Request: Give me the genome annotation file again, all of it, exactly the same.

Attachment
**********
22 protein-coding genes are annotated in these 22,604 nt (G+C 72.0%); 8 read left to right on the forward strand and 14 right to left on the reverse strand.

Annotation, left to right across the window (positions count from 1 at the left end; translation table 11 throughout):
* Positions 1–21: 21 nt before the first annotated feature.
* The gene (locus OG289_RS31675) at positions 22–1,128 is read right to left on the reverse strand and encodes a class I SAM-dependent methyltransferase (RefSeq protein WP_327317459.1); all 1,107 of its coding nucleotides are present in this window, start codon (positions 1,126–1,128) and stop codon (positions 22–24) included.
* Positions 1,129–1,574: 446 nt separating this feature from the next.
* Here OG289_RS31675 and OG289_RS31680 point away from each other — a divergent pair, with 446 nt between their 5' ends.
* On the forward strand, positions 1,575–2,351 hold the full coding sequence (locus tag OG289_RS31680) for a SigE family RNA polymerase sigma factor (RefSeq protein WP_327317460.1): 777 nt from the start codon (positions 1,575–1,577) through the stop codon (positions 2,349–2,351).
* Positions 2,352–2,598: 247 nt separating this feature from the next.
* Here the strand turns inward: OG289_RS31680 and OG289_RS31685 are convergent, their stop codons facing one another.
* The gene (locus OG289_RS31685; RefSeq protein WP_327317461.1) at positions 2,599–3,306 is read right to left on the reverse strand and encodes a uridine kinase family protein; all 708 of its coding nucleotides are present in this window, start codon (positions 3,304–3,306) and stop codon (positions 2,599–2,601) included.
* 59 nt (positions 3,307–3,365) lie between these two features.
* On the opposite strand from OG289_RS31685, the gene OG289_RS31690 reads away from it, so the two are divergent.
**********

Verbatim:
22 protein-coding genes are annotated in these 22,604 nt (G+C 72.0%); 8 read left to right on the forward strand and 14 right to left on the reverse strand.

Annotation, left to right across the window (positions count from 1 at the left end; translation table 11 throughout):
* Positions 1–21: 21 nt before the first annotated feature.
* The gene (locus OG289_RS31675) at positions 22–1,128 is read right to left on the reverse strand and encodes a class I SAM-dependent methyltransferase (RefSeq protein WP_327317459.1); all 1,107 of its coding nucleotides are present in this window, start codon (positions 1,126–1,128) and stop codon (positions 22–24) included.
* Positions 1,129–1,574: 446 nt separating this feature from the next.
* Here OG289_RS31675 and OG289_RS31680 point away from each other — a divergent pair, with 446 nt between their 5' ends.
* On the forward strand, positions 1,575–2,351 hold the full coding sequence (locus tag OG289_RS31680) for a SigE family RNA polymerase sigma factor (RefSeq protein WP_327317460.1): 777 nt from the start codon (positions 1,575–1,577) through the stop codon (positions 2,349–2,351).
* Positions 2,352–2,598: 247 nt separating this feature from the next.
* Here the strand turns inward: OG289_RS31680 and OG289_RS31685 are convergent, their stop codons facing one another.
* The gene (locus OG289_RS31685; RefSeq protein WP_327317461.1) at positions 2,599–3,306 is read right to left on the reverse strand and encodes a uridine kinase family protein; all 708 of its coding nucleotides are present in this window, start codon (positions 3,304–3,306) and stop codon (positions 2,599–2,601) included.
* 59 nt (positions 3,307–3,365) lie between these two features.
* On the opposite strand from OG289_RS31685, the gene OG289_RS31690 reads away from it, so the two are divergent.